Architecture combines the arts and sciences in the process of planning, designing and fabricating large structures and buildings while taking into consideration functionality, durability and aesthetics by making use of materials, technology and elements of design.
Architecture as a process is largely responsible for the safety and reliability of structures used by humans. Activities of someone in the field can involve everything from budgeting and negotiating with contractors to designing and ensuring regulatory compliance.
Highlighted courses and degrees in architecture
Most degree programs in architecture focus on topics such as the history of architecture, design theory and process, and material science. Aside from lectures in the classroom, classes may also be held in ‘studios’ or design spaces. Evaluation and assessment may be in the form of written work and design projects.
You can study Architecture and Building at diploma, undergraduate and postgraduate level. Postgraduate study is highly regarded by specialised employers.
It is increasingly popular to study a joint degree, such as agriculture/business, or environmental science/law. This adds practical, career-focused skills to your scientific studies. Many students also add a language to their agriculture or environmental science degree, to expand their career and travel opportunities.
The accreditation of a degree usually depends on the country where the degree is awarded. In most cases, countries have their own accrediting systems for universities, students and graduates.
Graduates will need to go through a licensing process should they want to practice as professional architects. Education, experience and results of examination are taken into consideration by licensing bodies.
A bachelor's degree in architecture can typically take around three to five years of full-time study. The exact period of time would depend on the university of your choice, the country wherein it is located and where the graduate would want to practice.
Many graduates of architecture bachelor programs choose to take further studies at the graduate level. Master's and doctoral programs are available for those looking to further their knowledge of the field. Some architecture organizations, such as the Royal Institute of British Architects require a master's degree.
In total, the estimated time to become a qualified architect is around seven years of study and internship.
Most universities provide specialization options for their students, either through optional electives or as a mandatory part of the degree program. For architecture programs, these are normally available later on at the master’s level, although some schools have undergraduate degree programs with specialization options. Availability of specializations would also depend on the offerings of each university. Archaeological specializations are usually on different regions, places and eras.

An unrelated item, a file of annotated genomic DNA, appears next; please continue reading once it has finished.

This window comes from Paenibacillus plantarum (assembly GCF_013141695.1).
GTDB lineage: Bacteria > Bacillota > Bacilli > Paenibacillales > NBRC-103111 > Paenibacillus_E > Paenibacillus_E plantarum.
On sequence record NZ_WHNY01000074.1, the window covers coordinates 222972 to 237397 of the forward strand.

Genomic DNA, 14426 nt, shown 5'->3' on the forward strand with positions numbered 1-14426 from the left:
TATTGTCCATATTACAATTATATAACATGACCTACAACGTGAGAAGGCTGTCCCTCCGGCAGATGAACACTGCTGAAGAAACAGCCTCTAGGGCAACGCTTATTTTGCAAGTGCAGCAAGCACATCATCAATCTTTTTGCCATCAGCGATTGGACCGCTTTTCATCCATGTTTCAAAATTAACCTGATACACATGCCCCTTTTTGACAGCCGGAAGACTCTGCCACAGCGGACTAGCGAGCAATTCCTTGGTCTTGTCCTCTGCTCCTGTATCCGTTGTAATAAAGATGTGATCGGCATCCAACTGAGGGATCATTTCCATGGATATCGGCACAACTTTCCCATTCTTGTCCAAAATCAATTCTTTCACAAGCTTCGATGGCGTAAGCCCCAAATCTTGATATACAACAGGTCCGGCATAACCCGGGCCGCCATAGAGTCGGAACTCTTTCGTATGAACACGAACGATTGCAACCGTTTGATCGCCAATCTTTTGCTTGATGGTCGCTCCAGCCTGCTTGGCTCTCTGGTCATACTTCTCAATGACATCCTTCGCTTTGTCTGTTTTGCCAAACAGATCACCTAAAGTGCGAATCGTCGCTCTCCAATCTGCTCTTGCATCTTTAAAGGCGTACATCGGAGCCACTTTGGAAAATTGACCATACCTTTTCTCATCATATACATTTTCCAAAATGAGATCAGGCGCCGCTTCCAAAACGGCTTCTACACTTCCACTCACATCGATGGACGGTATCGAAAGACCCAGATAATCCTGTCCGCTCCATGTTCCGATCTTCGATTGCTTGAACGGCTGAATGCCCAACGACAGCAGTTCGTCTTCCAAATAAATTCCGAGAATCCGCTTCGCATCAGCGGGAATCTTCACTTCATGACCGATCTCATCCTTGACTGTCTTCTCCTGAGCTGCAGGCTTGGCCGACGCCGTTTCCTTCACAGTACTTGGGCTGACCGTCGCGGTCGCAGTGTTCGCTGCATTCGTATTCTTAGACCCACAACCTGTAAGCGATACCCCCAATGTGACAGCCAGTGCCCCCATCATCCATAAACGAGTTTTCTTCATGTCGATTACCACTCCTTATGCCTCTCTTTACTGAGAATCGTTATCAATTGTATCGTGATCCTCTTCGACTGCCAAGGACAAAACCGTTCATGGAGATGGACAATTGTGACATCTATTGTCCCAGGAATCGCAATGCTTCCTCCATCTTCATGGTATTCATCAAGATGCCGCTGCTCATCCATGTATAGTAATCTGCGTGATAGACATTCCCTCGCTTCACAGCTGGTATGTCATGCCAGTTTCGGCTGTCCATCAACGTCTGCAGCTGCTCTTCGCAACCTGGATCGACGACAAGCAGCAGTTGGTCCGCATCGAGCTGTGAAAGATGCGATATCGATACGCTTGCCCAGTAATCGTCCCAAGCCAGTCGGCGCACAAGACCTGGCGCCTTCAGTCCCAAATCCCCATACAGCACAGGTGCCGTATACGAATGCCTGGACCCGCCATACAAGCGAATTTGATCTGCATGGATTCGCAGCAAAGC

Below is a short list of some specializations offered by institutions:
Entrance requirements vary from institution to institution. Some architecture programs have a grade requirement, either from the entrance or standard exam, from previous courses taken in secondary school or sometimes both. High marks in subjects such as mathematics and physics may be a good boost to an application.
Various leadership experiences and letters of recommendation may also be taken into consideration. Some institutions also require a letter of intent or an application essay in addition to an admissions interview. As architecture involves the application of art and design, an applicant may be asked to submit a design portfolio.
If English is not your first language then you will require an IELTS score of 6.5.
For a complete list of requirements, you are advised to check with the institution you are interested in applying to.
If you do not meet the entry requirements you may want to consider a pathway course.
Visit our scholarships and funding section to read more about funding your studies.
Most graduates of architecture degree programs choose to go directly into the field as either licensed architects, architectural technologists, drafters, interior designers and landscape designers. These positions are available in partnerships or firms, although many architects practicing professionally are self-employed.
Those who choose to work in other fields can do so using the transferrable skills that can be gained throughout architecture degree programs such as effective teamwork, design and visual communication, decision-making and project management.
Some related positions include surveyor (for commercial and residential properties), historic building conservation officer, town/urban planner and production designer (for film, TV and theatre).
Find architecture programs available in the following countries.
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